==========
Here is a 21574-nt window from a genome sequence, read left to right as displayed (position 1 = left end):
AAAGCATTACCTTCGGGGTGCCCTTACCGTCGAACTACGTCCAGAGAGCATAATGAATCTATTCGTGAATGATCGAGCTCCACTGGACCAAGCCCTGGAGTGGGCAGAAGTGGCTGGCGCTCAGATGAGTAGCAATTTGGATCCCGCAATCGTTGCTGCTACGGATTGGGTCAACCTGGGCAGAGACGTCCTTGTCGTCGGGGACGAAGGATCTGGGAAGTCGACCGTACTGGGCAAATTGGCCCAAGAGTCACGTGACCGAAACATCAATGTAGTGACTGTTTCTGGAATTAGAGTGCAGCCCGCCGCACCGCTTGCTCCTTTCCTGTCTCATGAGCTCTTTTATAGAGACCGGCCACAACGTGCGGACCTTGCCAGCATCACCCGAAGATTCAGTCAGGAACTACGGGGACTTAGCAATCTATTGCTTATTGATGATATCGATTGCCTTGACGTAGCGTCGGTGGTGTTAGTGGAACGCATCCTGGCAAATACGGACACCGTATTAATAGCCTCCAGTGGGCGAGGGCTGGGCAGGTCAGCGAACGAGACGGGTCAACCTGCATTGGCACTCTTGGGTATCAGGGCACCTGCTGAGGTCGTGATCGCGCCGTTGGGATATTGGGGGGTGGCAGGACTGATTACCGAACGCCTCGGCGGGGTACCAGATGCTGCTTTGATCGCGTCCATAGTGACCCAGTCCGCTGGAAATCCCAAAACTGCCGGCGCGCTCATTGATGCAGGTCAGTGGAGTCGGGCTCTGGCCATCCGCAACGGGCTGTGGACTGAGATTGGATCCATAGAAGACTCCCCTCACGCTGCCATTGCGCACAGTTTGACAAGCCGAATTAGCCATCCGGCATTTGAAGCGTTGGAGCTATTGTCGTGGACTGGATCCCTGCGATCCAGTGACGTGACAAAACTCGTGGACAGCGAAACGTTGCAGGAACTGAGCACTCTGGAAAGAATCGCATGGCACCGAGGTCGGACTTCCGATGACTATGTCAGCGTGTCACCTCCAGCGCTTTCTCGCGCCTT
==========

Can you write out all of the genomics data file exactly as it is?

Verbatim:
Here is a 21574-nt window from a genome sequence, read left to right as displayed (position 1 = left end):
AAAGCATTACCTTCGGGGTGCCCTTACCGTCGAACTACGTCCAGAGAGCATAATGAATCTATTCGTGAATGATCGAGCTCCACTGGACCAAGCCCTGGAGTGGGCAGAAGTGGCTGGCGCTCAGATGAGTAGCAATTTGGATCCCGCAATCGTTGCTGCTACGGATTGGGTCAACCTGGGCAGAGACGTCCTTGTCGTCGGGGACGAAGGATCTGGGAAGTCGACCGTACTGGGCAAATTGGCCCAAGAGTCACGTGACCGAAACATCAATGTAGTGACTGTTTCTGGAATTAGAGTGCAGCCCGCCGCACCGCTTGCTCCTTTCCTGTCTCATGAGCTCTTTTATAGAGACCGGCCACAACGTGCGGACCTTGCCAGCATCACCCGAAGATTCAGTCAGGAACTACGGGGACTTAGCAATCTATTGCTTATTGATGATATCGATTGCCTTGACGTAGCGTCGGTGGTGTTAGTGGAACGCATCCTGGCAAATACGGACACCGTATTAATAGCCTCCAGTGGGCGAGGGCTGGGCAGGTCAGCGAACGAGACGGGTCAACCTGCATTGGCACTCTTGGGTATCAGGGCACCTGCTGAGGTCGTGATCGCGCCGTTGGGATATTGGGGGGTGGCAGGACTGATTACCGAACGCCTCGGCGGGGTACCAGATGCTGCTTTGATCGCGTCCATAGTGACCCAGTCCGCTGGAAATCCCAAAACTGCCGGCGCGCTCATTGATGCAGGTCAGTGGAGTCGGGCTCTGGCCATCCGCAACGGGCTGTGGACTGAGATTGGATCCATAGAAGACTCCCCTCACGCTGCCATTGCGCACAGTTTGACAAGCCGAATTAGCCATCCGGCATTTGAAGCGTTGGAGCTATTGTCGTGGACTGGATCCCTGCGATCCAGTGACGTGACAAAACTCGTGGACAGCGAAACGTTGCAGGAACTGAGCACTCTGGAAAGAATCGCATGGCACCGAGGTCGGACTTCCGATGACTATGTCAGCGTGTCACCTCCAGCGCTTTCTCGCGCCTT